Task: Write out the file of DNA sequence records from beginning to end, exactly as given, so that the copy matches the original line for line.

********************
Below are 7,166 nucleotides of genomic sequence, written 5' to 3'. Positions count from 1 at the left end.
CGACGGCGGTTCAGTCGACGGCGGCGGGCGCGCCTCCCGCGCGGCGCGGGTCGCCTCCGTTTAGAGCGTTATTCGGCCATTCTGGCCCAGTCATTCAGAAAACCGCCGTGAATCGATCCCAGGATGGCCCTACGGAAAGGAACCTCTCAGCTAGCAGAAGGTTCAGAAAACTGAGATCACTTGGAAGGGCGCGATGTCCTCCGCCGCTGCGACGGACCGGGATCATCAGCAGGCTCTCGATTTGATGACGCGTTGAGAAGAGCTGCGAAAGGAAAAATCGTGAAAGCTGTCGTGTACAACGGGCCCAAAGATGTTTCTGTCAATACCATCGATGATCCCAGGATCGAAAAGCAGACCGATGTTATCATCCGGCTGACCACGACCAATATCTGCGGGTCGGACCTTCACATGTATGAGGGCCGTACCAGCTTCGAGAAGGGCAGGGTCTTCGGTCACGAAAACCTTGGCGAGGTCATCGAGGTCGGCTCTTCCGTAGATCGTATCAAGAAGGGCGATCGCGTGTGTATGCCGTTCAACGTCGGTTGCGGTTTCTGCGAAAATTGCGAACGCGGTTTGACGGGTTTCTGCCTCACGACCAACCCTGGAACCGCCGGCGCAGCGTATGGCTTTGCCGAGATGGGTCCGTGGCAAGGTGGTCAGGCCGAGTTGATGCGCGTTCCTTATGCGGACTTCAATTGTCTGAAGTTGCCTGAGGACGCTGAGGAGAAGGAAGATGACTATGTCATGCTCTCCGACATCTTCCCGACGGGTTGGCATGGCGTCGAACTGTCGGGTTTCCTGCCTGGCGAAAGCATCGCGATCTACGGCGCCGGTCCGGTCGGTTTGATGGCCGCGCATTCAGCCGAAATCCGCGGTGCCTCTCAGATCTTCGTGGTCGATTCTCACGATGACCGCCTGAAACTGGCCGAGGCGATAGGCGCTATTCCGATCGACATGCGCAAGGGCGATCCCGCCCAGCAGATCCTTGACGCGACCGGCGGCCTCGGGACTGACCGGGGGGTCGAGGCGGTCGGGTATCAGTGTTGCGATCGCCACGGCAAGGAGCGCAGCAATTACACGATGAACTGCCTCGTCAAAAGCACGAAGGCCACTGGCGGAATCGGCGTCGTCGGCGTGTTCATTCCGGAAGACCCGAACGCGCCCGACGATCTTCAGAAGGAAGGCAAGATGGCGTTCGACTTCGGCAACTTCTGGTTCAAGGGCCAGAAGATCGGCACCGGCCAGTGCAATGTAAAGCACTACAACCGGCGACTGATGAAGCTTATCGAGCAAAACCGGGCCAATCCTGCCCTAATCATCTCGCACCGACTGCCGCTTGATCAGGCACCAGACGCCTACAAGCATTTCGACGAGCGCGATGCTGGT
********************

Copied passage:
Below are 7,166 nucleotides of genomic sequence, written 5' to 3'. Positions count from 1 at the left end.
CGACGGCGGTTCAGTCGACGGCGGCGGGCGCGCCTCCCGCGCGGCGCGGGTCGCCTCCGTTTAGAGCGTTATTCGGCCATTCTGGCCCAGTCATTCAGAAAACCGCCGTGAATCGATCCCAGGATGGCCCTACGGAAAGGAACCTCTCAGCTAGCAGAAGGTTCAGAAAACTGAGATCACTTGGAAGGGCGCGATGTCCTCCGCCGCTGCGACGGACCGGGATCATCAGCAGGCTCTCGATTTGATGACGCGTTGAGAAGAGCTGCGAAAGGAAAAATCGTGAAAGCTGTCGTGTACAACGGGCCCAAAGATGTTTCTGTCAATACCATCGATGATCCCAGGATCGAAAAGCAGACCGATGTTATCATCCGGCTGACCACGACCAATATCTGCGGGTCGGACCTTCACATGTATGAGGGCCGTACCAGCTTCGAGAAGGGCAGGGTCTTCGGTCACGAAAACCTTGGCGAGGTCATCGAGGTCGGCTCTTCCGTAGATCGTATCAAGAAGGGCGATCGCGTGTGTATGCCGTTCAACGTCGGTTGCGGTTTCTGCGAAAATTGCGAACGCGGTTTGACGGGTTTCTGCCTCACGACCAACCCTGGAACCGCCGGCGCAGCGTATGGCTTTGCCGAGATGGGTCCGTGGCAAGGTGGTCAGGCCGAGTTGATGCGCGTTCCTTATGCGGACTTCAATTGTCTGAAGTTGCCTGAGGACGCTGAGGAGAAGGAAGATGACTATGTCATGCTCTCCGACATCTTCCCGACGGGTTGGCATGGCGTCGAACTGTCGGGTTTCCTGCCTGGCGAAAGCATCGCGATCTACGGCGCCGGTCCGGTCGGTTTGATGGCCGCGCATTCAGCCGAAATCCGCGGTGCCTCTCAGATCTTCGTGGTCGATTCTCACGATGACCGCCTGAAACTGGCCGAGGCGATAGGCGCTATTCCGATCGACATGCGCAAGGGCGATCCCGCCCAGCAGATCCTTGACGCGACCGGCGGCCTCGGGACTGACCGGGGGGTCGAGGCGGTCGGGTATCAGTGTTGCGATCGCCACGGCAAGGAGCGCAGCAATTACACGATGAACTGCCTCGTCAAAAGCACGAAGGCCACTGGCGGAATCGGCGTCGTCGGCGTGTTCATTCCGGAAGACCCGAACGCGCCCGACGATCTTCAGAAGGAAGGCAAGATGGCGTTCGACTTCGGCAACTTCTGGTTCAAGGGCCAGAAGATCGGCACCGGCCAGTGCAATGTAAAGCACTACAACCGGCGACTGATGAAGCTTATCGAGCAAAACCGGGCCAATCCTGCCCTAATCATCTCGCACCGACTGCCGCTTGATCAGGCACCAGACGCCTACAAGCATTTCGACGAGCGCGATGCTGGT